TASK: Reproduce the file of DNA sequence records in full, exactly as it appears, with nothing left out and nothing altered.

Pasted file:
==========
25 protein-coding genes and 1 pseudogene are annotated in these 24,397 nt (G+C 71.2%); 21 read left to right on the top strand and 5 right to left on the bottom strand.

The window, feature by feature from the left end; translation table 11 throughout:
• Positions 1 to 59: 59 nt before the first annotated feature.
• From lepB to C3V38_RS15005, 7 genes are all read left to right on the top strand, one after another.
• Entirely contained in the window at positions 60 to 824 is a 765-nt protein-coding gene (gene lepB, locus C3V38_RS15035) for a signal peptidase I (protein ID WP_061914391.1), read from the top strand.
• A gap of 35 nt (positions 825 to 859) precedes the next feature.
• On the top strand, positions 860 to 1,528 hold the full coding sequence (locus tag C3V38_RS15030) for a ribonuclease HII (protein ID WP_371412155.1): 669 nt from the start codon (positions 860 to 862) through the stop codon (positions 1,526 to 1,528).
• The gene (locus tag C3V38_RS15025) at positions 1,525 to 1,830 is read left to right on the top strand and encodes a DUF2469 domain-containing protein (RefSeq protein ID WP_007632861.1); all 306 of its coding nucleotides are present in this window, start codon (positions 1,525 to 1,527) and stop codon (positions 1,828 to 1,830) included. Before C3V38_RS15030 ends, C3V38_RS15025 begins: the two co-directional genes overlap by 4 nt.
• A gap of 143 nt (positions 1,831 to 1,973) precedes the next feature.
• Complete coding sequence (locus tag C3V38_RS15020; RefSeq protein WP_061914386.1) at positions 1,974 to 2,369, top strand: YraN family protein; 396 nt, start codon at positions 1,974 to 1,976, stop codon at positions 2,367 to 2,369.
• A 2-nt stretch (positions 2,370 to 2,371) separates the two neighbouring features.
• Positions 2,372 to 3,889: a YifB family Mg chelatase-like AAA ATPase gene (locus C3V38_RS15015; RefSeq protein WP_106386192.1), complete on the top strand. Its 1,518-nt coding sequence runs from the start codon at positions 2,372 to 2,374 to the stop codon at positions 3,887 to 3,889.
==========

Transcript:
25 protein-coding genes and 1 pseudogene are annotated in these 24,397 nt (G+C 71.2%); 21 read left to right on the top strand and 5 right to left on the bottom strand.

The window, feature by feature from the left end; translation table 11 throughout:
• Positions 1 to 59: 59 nt before the first annotated feature.
• From lepB to C3V38_RS15005, 7 genes are all read left to right on the top strand, one after another.
• Entirely contained in the window at positions 60 to 824 is a 765-nt protein-coding gene (gene lepB, locus C3V38_RS15035) for a signal peptidase I (protein ID WP_061914391.1), read from the top strand.
• A gap of 35 nt (positions 825 to 859) precedes the next feature.
• On the top strand, positions 860 to 1,528 hold the full coding sequence (locus tag C3V38_RS15030) for a ribonuclease HII (protein ID WP_371412155.1): 669 nt from the start codon (positions 860 to 862) through the stop codon (positions 1,526 to 1,528).
• The gene (locus tag C3V38_RS15025) at positions 1,525 to 1,830 is read left to right on the top strand and encodes a DUF2469 domain-containing protein (RefSeq protein ID WP_007632861.1); all 306 of its coding nucleotides are present in this window, start codon (positions 1,525 to 1,527) and stop codon (positions 1,828 to 1,830) included. Before C3V38_RS15030 ends, C3V38_RS15025 begins: the two co-directional genes overlap by 4 nt.
• A gap of 143 nt (positions 1,831 to 1,973) precedes the next feature.
• Complete coding sequence (locus tag C3V38_RS15020; RefSeq protein WP_061914386.1) at positions 1,974 to 2,369, top strand: YraN family protein; 396 nt, start codon at positions 1,974 to 1,976, stop codon at positions 2,367 to 2,369.
• A 2-nt stretch (positions 2,370 to 2,371) separates the two neighbouring features.
• Positions 2,372 to 3,889: a YifB family Mg chelatase-like AAA ATPase gene (locus C3V38_RS15015; RefSeq protein WP_106386192.1), complete on the top strand. Its 1,518-nt coding sequence runs from the start codon at positions 2,372 to 2,374 to the stop codon at positions 3,887 to 3,889.